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Erasmus Mundus Joint Masters Degrees

Erasmus Mundus Joint Masters Degrees (EMJMDs) are a key part of the Erasmus programme. They involve groups of international universities, providing unique study and training opportunities for postgraduate students.

As well as helping to establish these collaborations, the Erasmus programme also provides generous scholarships for students to benefit from them. Great news if you're considering a Masters abroad!

This page offers a complete guide to Erasmus Mundus Joint Masters Degrees within Erasmus+. It includes information on scholarship amounts, eligibility and application guidelines. You can also read our overview of Erasmus funding.

Erasmus Mundus Joint Masters Degrees - Key Details
Funding scope 2014 - 2020
Programmes in 2017-18 102
Scholarships available 25,000
Value up to €42,000 each

What are Erasmus Mundus Joint Masters Degrees?

Erasmus+ Joint Masters Degrees are run by consortia of universities in different countries.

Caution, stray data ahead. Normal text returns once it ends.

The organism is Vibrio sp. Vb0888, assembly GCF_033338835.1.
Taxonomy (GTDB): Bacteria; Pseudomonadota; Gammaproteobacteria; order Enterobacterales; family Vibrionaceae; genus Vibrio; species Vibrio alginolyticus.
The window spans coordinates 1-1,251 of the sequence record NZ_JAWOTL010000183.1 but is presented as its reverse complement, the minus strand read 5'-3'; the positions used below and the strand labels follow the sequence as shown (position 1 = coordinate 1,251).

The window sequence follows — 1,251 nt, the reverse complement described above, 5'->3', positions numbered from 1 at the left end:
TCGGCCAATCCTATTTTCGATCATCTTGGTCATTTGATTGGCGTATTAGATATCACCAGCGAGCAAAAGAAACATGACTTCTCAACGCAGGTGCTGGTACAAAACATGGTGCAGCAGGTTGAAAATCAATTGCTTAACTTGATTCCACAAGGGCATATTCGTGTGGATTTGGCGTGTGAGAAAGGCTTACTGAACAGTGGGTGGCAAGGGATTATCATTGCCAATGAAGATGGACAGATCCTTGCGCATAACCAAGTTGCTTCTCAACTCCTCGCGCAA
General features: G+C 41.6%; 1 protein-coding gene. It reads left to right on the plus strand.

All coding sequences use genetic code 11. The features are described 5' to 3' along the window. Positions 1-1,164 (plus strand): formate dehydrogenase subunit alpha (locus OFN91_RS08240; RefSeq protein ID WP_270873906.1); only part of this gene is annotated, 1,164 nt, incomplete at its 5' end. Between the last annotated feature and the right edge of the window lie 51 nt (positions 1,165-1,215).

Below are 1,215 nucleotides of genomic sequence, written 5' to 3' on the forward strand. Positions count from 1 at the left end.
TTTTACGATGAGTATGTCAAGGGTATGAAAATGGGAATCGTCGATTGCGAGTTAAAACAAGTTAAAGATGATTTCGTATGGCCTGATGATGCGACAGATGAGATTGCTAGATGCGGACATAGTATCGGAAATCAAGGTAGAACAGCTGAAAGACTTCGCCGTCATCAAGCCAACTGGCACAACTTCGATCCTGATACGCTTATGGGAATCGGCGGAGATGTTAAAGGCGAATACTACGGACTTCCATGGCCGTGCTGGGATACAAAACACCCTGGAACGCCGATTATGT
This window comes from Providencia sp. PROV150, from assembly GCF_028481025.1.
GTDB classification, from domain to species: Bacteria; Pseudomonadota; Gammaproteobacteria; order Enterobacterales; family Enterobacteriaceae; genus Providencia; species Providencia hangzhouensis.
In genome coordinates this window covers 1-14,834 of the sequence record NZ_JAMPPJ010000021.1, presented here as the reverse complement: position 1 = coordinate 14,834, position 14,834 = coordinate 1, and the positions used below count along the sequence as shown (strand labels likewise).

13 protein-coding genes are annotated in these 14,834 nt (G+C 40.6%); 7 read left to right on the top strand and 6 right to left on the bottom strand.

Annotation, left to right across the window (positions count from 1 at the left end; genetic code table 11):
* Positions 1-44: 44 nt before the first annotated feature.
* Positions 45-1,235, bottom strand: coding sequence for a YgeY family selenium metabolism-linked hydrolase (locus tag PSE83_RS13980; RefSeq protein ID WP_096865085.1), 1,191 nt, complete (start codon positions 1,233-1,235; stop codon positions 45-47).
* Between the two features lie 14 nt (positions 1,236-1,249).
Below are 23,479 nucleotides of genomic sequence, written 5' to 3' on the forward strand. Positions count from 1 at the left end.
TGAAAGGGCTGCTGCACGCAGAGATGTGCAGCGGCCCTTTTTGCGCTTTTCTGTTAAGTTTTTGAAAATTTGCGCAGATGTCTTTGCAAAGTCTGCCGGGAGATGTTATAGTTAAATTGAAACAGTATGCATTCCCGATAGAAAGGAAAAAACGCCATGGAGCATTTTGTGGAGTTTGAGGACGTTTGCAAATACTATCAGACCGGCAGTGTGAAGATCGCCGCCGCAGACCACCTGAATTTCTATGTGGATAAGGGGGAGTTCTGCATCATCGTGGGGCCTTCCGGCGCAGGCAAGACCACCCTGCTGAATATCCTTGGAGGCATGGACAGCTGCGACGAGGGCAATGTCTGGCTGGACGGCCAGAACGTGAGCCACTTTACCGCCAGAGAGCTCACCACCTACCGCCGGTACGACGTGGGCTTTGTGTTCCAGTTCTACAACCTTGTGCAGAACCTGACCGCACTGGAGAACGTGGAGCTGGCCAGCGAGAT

Each participating institution contributes some of its expertise or facilities to the programme. Some will host you as an international student and deliver parts of your course. Others will send scholars to help teach and train you or give you access to unique academic resources.

As a result, you’ll be at the centre of an international circle of international expertise in your subject area, receiving a unique postgraduate experience that quite simply isn’t available anywhere else. And you might not even have to pay for it.

Erasmus Mundus & Erasmus+